amount of the debt to the Government, and the balance would
be forwarded to the individual.  If the individual were to
request an annuity, the annuity payments would be reduced
until the debt to the Government, without any interest, was
recovered. Although the Government wam not charging inter-
est to these ebtors, the law did not prohibit such interest
charges.

     The other one-half of these unpaid claims were in a sus-
pended status because the employees' total contributions to
the retirement account only partially satisfied the claims.

CONCLUSIONS

      the Commission's procedures for processing claims against
retirement accounts of former Government employees results in
a loss of interest to the Government. Inasmuch as the Govern-
ment must pay interest to borrow money, we believe it is reason-
aible to charge interest on claims against accounts that must be
held until they can be collected through reduction of an in-
dividual's annuity.

RECOMMENDATION
    We recommend that you revise the current policy to require

                              3
B-159687


that interest charges be added to Go,enment claims to be col-
lected through reduction of an indiviiual's annuity.

     We discussed the results of our review with the Director,
Bureau of Retirement, Insurance and Occupational Health. Be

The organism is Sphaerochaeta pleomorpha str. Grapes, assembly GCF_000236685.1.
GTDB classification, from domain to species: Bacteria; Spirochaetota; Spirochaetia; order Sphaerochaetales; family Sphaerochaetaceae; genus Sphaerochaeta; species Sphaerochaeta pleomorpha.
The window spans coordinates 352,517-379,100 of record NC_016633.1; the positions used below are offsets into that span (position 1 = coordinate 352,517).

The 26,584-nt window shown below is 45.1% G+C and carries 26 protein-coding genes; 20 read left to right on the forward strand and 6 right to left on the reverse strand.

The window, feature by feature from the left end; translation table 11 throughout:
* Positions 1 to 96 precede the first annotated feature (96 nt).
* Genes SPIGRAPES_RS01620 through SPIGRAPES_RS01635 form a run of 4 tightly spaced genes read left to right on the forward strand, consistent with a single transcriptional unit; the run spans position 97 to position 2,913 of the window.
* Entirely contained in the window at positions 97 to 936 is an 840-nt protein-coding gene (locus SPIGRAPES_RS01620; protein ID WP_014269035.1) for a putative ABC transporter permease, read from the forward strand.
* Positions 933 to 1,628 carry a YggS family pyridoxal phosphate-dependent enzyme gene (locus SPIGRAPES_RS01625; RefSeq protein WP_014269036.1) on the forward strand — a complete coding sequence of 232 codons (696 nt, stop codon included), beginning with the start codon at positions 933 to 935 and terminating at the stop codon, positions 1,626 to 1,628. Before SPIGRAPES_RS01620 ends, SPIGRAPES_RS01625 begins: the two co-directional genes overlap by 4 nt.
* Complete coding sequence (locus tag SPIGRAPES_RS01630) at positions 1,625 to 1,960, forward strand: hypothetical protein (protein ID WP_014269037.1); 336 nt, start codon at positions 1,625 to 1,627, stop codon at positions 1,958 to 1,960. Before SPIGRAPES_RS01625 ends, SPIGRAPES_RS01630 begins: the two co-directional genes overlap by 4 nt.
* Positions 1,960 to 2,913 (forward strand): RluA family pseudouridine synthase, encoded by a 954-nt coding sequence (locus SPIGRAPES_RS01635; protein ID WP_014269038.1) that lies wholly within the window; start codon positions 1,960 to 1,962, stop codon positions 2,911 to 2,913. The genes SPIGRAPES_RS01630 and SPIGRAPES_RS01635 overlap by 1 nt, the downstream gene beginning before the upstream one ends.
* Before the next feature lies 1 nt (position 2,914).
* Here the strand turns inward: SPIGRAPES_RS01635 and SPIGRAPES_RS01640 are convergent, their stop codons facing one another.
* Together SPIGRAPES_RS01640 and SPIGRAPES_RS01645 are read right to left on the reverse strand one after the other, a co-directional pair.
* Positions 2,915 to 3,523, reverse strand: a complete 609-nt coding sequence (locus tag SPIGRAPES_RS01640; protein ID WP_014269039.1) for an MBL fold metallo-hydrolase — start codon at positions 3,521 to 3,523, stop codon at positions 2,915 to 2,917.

generally agreec with our findings. However, he said that a
February 1977 decision by the U.S. District Court for the
Northern District of California prevents further offsets
against annuity accounts until the court has approved the Com-
mission's procedures for providing due process protection to
the annuitants. The Commission has iitiateA action to comply
with the decision of the court by requiring agencies request-
ing collection by offset to certify to the Commission that due
process requirements have een met.



     As you know, section 236 of the Legislative Reorganiza-
tion Act of 1970 requires the head of a Federal agency to sub-
mit a written statement on actions taken on our recommendations
to the House Committee on Government Operations and the Senate
Committee on Governmental Affairs not later than 60 days after
the date of the report and to the House and Senate Committees
on Appropriaticns with the agency's first request for appropria-
tions made more than 60 days after the date of the report. We
would appreciate receiving copies of these statements.

     We are sending copies of this report to te House Com-
mi:tees on Government Operations and Appropriations and the
Senate Committee on Governmental Affairs. Because of their
expressed interest, we are also sending copies to Senator
Robet Packwood and Congressman Newton I. Steers.    Copies are
also beir 9 sent to the Director, Office of Management and Budget,
anC the Secretary of the Treasury.

     We appreciate the courtesies and cooperation shown to us
by your representatives during this review.

                              Sincerely yours,




                              D. L. Scantlebury
                              Director